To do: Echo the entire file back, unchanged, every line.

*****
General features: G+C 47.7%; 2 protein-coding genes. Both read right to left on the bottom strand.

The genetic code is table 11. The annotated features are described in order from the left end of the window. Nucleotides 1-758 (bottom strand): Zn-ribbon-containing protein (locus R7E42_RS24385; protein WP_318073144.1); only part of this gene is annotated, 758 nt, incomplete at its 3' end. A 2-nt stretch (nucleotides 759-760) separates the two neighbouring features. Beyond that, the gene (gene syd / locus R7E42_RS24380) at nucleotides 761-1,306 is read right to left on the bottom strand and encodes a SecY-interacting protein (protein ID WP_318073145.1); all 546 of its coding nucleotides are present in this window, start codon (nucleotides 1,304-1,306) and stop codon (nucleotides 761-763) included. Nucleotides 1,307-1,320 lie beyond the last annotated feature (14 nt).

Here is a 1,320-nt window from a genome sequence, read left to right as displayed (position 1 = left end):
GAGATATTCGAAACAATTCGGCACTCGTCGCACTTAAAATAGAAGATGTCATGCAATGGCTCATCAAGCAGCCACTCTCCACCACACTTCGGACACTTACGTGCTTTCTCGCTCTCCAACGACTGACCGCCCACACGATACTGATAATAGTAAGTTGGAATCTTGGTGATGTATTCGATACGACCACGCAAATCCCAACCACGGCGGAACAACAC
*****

General features: G+C 47.7%; 2 protein-coding genes. Both read right to left on the bottom strand.

The genetic code is table 11. The annotated features are described in order from the left end of the window. Nucleotides 1-758 (bottom strand): Zn-ribbon-containing protein (locus R7E42_RS24385; protein WP_318073144.1); only part of this gene is annotated, 758 nt, incomplete at its 3' end. A 2-nt stretch (nucleotides 759-760) separates the two neighbouring features. Beyond that, the gene (gene syd / locus R7E42_RS24380) at nucleotides 761-1,306 is read right to left on the bottom strand and encodes a SecY-interacting protein (protein ID WP_318073145.1); all 546 of its coding nucleotides are present in this window, start codon (nucleotides 1,304-1,306) and stop codon (nucleotides 761-763) included. Nucleotides 1,307-1,320 lie beyond the last annotated feature (14 nt).

Here is a 1,320-nt window from a genome sequence, read left to right as displayed (position 1 = left end):
GAGATATTCGAAACAATTCGGCACTCGTCGCACTTAAAATAGAAGATGTCATGCAATGGCTCATCAAGCAGCCACTCTCCACCACACTTCGGACACTTACGTGCTTTCTCGCTCTCCAACGACTGACCGCCCACACGATACTGATAATAGTAAGTTGGAATCTTGGTGATGTATTCGATACGACCACGCAAATCCCAACCACGGCGGAACAACAC